Q: My opponent has Guile in play, and I play a spell. (What spell I play is unimportant.) He plays Lapse of Certainty, targeting my spell. What happens?
A: Well, just to make my life easier, let’s assume your spell is Carnival of Souls. Lapse of Certainty tries to counter your Carnival, but when it does, Guile’s replacement effect kicks in and removes the spell from the game. Since Lapse of Certainty says “If that spell is countered this way,” the spell does not get put on top of your library – it wasn’t countered! Then, your opponent can go ahead and play that Carnival for himself. You know, if he wants to, for some reason.
Q: I have Sigil of the Empty Throne and Enchanted Evening in play. I get a 4/4 every time I cast a spell, right?
A: Wrong. Sigil triggers whenever you play an enchantment spell, but Enchanted Evening only affects permanents. Thus, your spells on the stack are unaffected by the Evening, and you will only get Angels when you play actual enchantments.
Q: I have Tukatongue Thallid in play, and I cast Gluttonous Slime. If I devour the Thallid, can I also devour the Saproling it generates?
A: No. The Thallid triggers as soon as it gets devoured, but its ability doesn’t go on the stack until a player would next receive priority. In this case, no one would get priority until the Slime was actually in play and done eating things, so the delicious Saproling would not be able to be snacked upon quite yet.
(Addendum: Can anyone figure out why Gluttonous Slime’s development name was Surprise Watkins? It’s fun to shout, but I can only assume I’m missing some reference.)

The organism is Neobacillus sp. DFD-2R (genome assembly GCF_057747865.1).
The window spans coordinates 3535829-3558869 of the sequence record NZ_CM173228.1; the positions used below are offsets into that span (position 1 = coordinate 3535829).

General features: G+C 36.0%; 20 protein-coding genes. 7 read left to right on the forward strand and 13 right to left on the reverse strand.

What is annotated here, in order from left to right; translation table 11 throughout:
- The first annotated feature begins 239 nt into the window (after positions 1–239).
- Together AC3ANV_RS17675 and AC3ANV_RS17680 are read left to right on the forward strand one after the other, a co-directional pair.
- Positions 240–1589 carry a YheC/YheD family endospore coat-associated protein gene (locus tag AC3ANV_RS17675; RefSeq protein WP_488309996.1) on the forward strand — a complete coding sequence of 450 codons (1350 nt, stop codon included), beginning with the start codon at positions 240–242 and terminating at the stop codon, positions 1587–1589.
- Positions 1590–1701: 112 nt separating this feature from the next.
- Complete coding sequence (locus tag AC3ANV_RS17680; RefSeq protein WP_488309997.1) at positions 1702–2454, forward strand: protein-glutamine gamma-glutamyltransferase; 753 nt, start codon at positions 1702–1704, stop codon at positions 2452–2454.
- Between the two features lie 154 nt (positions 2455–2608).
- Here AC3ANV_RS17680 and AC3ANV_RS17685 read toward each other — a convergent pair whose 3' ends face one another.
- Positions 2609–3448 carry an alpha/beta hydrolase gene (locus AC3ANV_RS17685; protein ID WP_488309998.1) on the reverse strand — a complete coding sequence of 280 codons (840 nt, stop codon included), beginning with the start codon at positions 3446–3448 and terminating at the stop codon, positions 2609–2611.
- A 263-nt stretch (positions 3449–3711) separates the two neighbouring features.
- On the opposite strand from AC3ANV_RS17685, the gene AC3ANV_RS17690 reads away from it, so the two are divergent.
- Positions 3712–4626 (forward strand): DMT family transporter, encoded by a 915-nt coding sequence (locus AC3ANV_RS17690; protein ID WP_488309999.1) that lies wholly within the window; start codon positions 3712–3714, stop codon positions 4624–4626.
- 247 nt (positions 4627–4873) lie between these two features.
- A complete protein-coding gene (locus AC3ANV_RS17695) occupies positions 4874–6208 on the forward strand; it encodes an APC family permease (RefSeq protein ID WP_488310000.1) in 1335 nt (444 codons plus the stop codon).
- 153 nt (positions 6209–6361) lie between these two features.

Q: My opponent plays Raven’s Crime on me, and I discard Progenitus. Can I return it to play with Makeshift Mannequin before it gets shuffled into my library?
A: Sadly, no, you will not be turning that Avatar sideways any time soon. Progenitus’s last ability is a replacement effect, which means that when you discard it, instead of ever going to the graveyard, it gets shuffled into your library instead. Sorry, reanimator fans!
Q: I have a Mountain, a Forest, and an Exotic Orchard in play. My opponent has an Island, a Swamp, a Plains, and an Exotic Orchard in play. What colors of mana can our Orchards produce?
A: All of them, actually. You see, your opponent’s Orchard can produce red and green mana. Therefore, so can your Orchard. Similarly, your Orchard can produce blue, black, and white mana, and therefore, so can your opponent’s. Those crazy lands!
Q: My opponent has a Marsh Flitter in play. I cast Unwilling Recruit (X=3) targeting Marsh Flitter. Once I control it, I sacrifice one of my Goblin tokens from Siege-Gang Commander to pump the Flitter. How big is it?
A: Your Marsh Flitter is a 3/3. You might think it would be a 6/3, but the game has a very pleasant system for dealing with the interaction of continuous effects like these: layers. All power and toughness changes apply in Layer 6, which is split up into five sublayers: a) characteristic-defining abilities (like Tarmogoyf), b) everything not covered in 6a, 6c, 6d, and 6e, c) changes from counters (+1/+1, -1/-1, etc), d) static abilities that change but do not set power and toughness (like Glorious Anthem), and e) effects that switch power and toughness (like, uh, Phantasmal Fiend.) Both the Unwilling Recruit’s +X/+0 and the Marsh Flitter’s ability apply in layer 6b, so they get applied in timestamp order- the order in which they occurred. In this case, the Marsh Flitter becomes a 4/1 from the Unwilling Recruit and then changes to a 3/3 when it munches on your Goblin token.